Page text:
Strange Academy: Bright Side begins mid-crisis: at the end of last volume, POV character Emily Bright is on the brink of death, and Doyle Dormammu has sailed right on over. The faculty is in full magical-ER mode. Given that Emily and Doyle are the most distinctively developed of their classmates, however, issue #7 is the wrong place to do away with them, and they get better real quick.
In fact, one gets the feeling that until Strange Academy gets up and running at full speed, its extremely diverse cast of characters are all but bulletproof; when Toth is shattered near the end of the book, he needs only be reassembled.
The reason for these low stakes seems two-fold: one, no major central threat has been identified and made concerning, and secondly, none of our characters have been fully developed. It seems wasteful, then, to do away with characters of such potential, particularly when no big-bad reaps the dramatic benefits of being the one behind the death.
The latter problem, of course, can only be solved over a span of time, and the book is making big strides to get them where they need to be. Each issue in Bright Side looks to bring insight (or simply establish some small character detail) of the non-Emily & Doyle cast — Toth and Shaylee start dating, Asgardian bros Alvi and Iric’s mother is revealed to be Enchantress, and Calvin’s troubling foster home past is highlighted.
Which leads us to our primary problem: Calvin’s mysterious jacket reveals itself to be none other than Doc Strange baddie Mr. Misery; while this becomes the major confrontation of the book, he comes off as more monster-of-the-week. There’s an ongoing feeling that none of the dramatic action coheres. Plant cultists, Enchantress, a mysterious voice in Strange’s basement, and Mr. Misery all haunt the book, but none of these threats contribute to lasting narrative growth of the story or its characters. Like the faculty, these villains fill more like cameos and guest-stars, none of them giving our characters any larger mystery to solve or ongoing force to battle against.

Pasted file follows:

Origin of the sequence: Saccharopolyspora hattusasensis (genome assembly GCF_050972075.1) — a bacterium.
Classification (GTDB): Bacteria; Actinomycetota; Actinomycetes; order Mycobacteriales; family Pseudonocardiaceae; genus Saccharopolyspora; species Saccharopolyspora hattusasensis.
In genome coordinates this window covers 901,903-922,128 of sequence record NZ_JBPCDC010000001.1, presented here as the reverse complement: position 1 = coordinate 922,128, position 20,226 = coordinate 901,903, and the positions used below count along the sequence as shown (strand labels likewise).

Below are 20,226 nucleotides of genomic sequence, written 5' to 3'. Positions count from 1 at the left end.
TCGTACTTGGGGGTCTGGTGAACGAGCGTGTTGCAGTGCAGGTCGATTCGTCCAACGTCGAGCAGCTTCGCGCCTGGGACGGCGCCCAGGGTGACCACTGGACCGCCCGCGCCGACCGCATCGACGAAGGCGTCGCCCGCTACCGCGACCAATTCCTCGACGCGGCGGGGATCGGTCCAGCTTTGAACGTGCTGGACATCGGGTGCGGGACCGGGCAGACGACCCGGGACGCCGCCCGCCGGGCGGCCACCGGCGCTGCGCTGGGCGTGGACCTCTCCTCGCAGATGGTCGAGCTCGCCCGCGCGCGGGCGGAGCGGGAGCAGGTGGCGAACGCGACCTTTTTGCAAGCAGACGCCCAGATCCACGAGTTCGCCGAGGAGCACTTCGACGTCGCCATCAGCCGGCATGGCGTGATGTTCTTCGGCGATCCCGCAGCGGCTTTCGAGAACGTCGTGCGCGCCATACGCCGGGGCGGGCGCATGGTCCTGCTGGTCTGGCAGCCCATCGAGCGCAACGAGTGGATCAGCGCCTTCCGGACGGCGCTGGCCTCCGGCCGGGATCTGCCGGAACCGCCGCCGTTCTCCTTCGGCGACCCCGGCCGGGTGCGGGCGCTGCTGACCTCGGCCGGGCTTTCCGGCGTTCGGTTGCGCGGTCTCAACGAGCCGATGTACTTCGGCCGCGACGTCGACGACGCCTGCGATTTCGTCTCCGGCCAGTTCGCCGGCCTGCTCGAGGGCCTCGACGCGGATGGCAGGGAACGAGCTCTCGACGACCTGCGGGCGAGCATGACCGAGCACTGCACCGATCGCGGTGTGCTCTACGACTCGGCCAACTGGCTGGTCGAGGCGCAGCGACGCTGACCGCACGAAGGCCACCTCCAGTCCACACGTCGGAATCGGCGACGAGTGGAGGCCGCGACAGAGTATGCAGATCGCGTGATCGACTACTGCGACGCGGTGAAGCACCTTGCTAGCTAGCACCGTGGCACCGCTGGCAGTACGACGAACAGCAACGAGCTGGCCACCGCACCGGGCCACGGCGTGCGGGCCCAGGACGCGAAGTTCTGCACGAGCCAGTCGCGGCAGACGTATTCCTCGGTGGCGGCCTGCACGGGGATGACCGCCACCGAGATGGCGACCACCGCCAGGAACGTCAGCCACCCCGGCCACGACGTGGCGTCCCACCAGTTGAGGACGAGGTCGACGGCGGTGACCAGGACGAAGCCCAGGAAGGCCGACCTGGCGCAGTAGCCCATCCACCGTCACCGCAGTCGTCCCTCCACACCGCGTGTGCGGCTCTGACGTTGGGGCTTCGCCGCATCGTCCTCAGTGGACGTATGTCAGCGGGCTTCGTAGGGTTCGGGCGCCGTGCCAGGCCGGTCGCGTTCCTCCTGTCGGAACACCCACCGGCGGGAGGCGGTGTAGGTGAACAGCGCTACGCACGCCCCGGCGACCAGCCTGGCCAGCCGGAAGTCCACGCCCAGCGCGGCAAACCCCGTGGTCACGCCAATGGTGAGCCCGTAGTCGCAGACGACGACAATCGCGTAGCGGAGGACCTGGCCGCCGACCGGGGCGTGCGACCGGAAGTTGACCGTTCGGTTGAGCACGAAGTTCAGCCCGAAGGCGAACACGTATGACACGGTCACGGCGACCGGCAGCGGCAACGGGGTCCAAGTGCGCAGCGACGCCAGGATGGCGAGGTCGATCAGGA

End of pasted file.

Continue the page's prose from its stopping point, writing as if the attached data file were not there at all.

And, oh, those guest-stars. Every issue features some character or another to bask in the spotlight, and while they sometimes bask alongside our primary cast, there is potential for them to steal the show, exasperating the troubles listed above. Loki is here, as are Rocket and Groot. One of Marvel’s greatest characters, Howard the Duck, is brought in to solve the mystery of Toth’s shattering, and while he doesn’t exactly do a lot, he certainly gets more narrative focus that Toth’s own supporting cast of family, girlfriend, and classmates.
All of these things might add up to an unsatisfying narrative experience, but the truth is Bright Side never stops being a fun and compelling read. No matter how slowly the characters are developed and narrative threads come together, the reader is still rushed along at a haphazard place, always to an interesting location, concept, or nugget of intrigue. Those guest stars often manage to deepen the mythology of Marvel magic, and while it doesn’t seem the students at the academy are learning much, the reader most certainly is.
No small part of the joy of the book is the work of Humberto Ramos, who has never drawn a static panel in his entire career. Something vibrant is always happening, and his hyper-kinetic pages lend themselves to deeply rewarding study. Each design, each facial expression, each Asgardian footrace blossoms with energy. His pairing with writer Skottie Young is storied, studied, and perfect.
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